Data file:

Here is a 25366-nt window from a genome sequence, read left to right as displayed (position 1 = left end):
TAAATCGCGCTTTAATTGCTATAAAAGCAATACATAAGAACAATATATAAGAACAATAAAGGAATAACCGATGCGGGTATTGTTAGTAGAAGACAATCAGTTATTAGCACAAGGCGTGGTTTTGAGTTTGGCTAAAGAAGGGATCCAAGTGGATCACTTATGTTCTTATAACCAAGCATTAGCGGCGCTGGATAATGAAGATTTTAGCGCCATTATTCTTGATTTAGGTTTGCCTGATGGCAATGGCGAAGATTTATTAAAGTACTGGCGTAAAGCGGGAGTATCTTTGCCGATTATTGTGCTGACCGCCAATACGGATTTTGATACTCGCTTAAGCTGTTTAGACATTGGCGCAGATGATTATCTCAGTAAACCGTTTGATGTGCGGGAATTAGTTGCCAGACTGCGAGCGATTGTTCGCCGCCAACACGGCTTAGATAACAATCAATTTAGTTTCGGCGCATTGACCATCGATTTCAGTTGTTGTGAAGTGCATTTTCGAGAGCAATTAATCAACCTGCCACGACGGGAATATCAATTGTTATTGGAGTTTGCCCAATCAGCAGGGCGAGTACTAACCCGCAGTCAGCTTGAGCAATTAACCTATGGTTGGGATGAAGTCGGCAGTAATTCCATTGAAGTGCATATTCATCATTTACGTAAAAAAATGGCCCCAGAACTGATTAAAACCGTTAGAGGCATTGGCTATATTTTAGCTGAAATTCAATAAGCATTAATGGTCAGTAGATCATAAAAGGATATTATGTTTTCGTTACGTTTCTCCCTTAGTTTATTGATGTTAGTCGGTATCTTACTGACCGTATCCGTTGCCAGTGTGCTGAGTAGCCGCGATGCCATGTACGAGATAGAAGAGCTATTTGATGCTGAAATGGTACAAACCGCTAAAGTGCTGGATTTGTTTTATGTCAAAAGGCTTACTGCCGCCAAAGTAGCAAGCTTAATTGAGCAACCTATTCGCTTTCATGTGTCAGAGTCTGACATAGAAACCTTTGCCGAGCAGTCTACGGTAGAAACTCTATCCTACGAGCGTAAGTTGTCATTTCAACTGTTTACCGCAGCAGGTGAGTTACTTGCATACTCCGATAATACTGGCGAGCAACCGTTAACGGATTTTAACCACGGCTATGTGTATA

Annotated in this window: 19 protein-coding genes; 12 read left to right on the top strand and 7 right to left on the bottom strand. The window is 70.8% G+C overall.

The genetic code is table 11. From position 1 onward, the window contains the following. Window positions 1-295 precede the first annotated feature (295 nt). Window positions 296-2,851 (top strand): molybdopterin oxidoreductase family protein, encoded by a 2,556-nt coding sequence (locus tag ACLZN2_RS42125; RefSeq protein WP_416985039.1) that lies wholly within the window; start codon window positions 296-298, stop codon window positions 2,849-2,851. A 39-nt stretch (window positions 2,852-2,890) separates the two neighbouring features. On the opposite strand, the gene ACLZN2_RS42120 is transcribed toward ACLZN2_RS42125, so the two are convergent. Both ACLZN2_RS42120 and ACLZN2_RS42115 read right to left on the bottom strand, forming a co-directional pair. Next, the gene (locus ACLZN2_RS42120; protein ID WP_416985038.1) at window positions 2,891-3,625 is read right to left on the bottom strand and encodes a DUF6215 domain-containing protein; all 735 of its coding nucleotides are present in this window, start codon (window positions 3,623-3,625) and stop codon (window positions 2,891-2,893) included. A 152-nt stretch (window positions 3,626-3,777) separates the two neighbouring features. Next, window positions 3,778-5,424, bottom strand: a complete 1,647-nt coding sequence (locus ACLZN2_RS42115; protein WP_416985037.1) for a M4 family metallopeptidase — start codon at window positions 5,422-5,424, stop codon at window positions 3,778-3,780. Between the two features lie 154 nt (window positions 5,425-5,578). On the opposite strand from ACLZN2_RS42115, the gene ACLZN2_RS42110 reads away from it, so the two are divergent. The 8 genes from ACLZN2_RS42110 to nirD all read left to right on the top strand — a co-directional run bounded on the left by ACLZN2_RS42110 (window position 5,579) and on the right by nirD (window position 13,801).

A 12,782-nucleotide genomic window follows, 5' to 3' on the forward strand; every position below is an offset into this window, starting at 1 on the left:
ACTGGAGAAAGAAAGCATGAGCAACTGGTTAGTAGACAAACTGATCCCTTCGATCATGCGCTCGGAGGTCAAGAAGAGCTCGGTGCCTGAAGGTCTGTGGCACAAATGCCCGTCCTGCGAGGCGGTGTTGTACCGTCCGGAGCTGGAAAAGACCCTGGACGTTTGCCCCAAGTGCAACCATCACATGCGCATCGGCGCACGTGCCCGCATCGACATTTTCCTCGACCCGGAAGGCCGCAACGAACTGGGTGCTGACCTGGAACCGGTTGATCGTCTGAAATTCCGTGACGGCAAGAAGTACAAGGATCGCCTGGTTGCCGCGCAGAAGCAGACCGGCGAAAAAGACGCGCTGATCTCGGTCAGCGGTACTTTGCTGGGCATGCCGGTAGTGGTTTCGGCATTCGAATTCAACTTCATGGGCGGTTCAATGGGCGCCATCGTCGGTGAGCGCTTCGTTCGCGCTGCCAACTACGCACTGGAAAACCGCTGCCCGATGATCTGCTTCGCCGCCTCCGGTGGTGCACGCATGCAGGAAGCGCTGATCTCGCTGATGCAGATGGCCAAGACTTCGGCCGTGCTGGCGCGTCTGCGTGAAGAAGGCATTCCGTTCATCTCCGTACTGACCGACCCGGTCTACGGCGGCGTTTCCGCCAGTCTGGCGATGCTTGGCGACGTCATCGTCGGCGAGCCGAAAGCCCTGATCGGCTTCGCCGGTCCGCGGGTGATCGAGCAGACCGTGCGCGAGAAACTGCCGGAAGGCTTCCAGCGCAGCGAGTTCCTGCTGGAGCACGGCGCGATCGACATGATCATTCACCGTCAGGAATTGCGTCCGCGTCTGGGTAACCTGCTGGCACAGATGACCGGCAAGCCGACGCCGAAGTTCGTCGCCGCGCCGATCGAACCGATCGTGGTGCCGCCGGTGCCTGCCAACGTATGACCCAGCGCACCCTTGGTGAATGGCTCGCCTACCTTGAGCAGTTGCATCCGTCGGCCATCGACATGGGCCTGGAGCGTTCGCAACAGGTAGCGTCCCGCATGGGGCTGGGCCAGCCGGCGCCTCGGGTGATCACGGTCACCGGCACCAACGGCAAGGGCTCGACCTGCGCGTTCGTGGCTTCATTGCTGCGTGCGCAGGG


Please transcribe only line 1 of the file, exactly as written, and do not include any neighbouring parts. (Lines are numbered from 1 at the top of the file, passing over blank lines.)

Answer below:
Here is a 25366-nt window from a genome sequence, read left to right as displayed (position 1 = left end):